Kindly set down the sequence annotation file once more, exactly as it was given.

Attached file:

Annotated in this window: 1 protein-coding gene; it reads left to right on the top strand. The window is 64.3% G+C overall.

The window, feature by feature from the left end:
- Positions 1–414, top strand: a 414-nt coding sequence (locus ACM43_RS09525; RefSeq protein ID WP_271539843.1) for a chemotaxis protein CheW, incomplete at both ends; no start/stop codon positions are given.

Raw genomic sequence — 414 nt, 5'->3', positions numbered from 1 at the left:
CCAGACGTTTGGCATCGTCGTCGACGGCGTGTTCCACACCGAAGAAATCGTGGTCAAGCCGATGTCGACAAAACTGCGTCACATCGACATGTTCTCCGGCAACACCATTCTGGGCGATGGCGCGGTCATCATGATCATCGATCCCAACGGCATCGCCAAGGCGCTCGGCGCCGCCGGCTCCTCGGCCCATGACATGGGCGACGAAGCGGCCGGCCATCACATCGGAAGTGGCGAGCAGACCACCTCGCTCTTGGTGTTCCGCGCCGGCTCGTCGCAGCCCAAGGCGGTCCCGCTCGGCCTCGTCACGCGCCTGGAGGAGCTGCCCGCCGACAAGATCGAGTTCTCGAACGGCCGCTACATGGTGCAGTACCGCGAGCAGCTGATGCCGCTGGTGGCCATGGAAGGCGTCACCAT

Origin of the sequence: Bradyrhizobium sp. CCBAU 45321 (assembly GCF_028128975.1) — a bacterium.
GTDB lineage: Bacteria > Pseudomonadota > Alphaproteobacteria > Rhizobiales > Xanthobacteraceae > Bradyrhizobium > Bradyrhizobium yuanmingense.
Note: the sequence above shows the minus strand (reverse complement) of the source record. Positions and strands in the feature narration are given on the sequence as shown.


Annotated in this window: 1 protein-coding gene; it reads left to right on the top strand. The window is 64.3% G+C overall.

The window, feature by feature from the left end:
- Positions 1–414, top strand: a 414-nt coding sequence (locus ACM43_RS09525; RefSeq protein ID WP_271539843.1) for a chemotaxis protein CheW, incomplete at both ends; no start/stop codon positions are given.

Raw genomic sequence — 414 nt, 5'->3', positions numbered from 1 at the left:
CCAGACGTTTGGCATCGTCGTCGACGGCGTGTTCCACACCGAAGAAATCGTGGTCAAGCCGATGTCGACAAAACTGCGTCACATCGACATGTTCTCCGGCAACACCATTCTGGGCGATGGCGCGGTCATCATGATCATCGATCCCAACGGCATCGCCAAGGCGCTCGGCGCCGCCGGCTCCTCGGCCCATGACATGGGCGACGAAGCGGCCGGCCATCACATCGGAAGTGGCGAGCAGACCACCTCGCTCTTGGTGTTCCGCGCCGGCTCGTCGCAGCCCAAGGCGGTCCCGCTCGGCCTCGTCACGCGCCTGGAGGAGCTGCCCGCCGACAAGATCGAGTTCTCGAACGGCCGCTACATGGTGCAGTACCGCGAGCAGCTGATGCCGCTGGTGGCCATGGAAGGCGTCACCAT

Origin of the sequence: Bradyrhizobium sp. CCBAU 45321 (assembly GCF_028128975.1) — a bacterium.
GTDB lineage: Bacteria > Pseudomonadota > Alphaproteobacteria > Rhizobiales > Xanthobacteraceae > Bradyrhizobium > Bradyrhizobium yuanmingense.
Note: the sequence above shows the minus strand (reverse complement) of the source record. Positions and strands in the feature narration are given on the sequence as shown.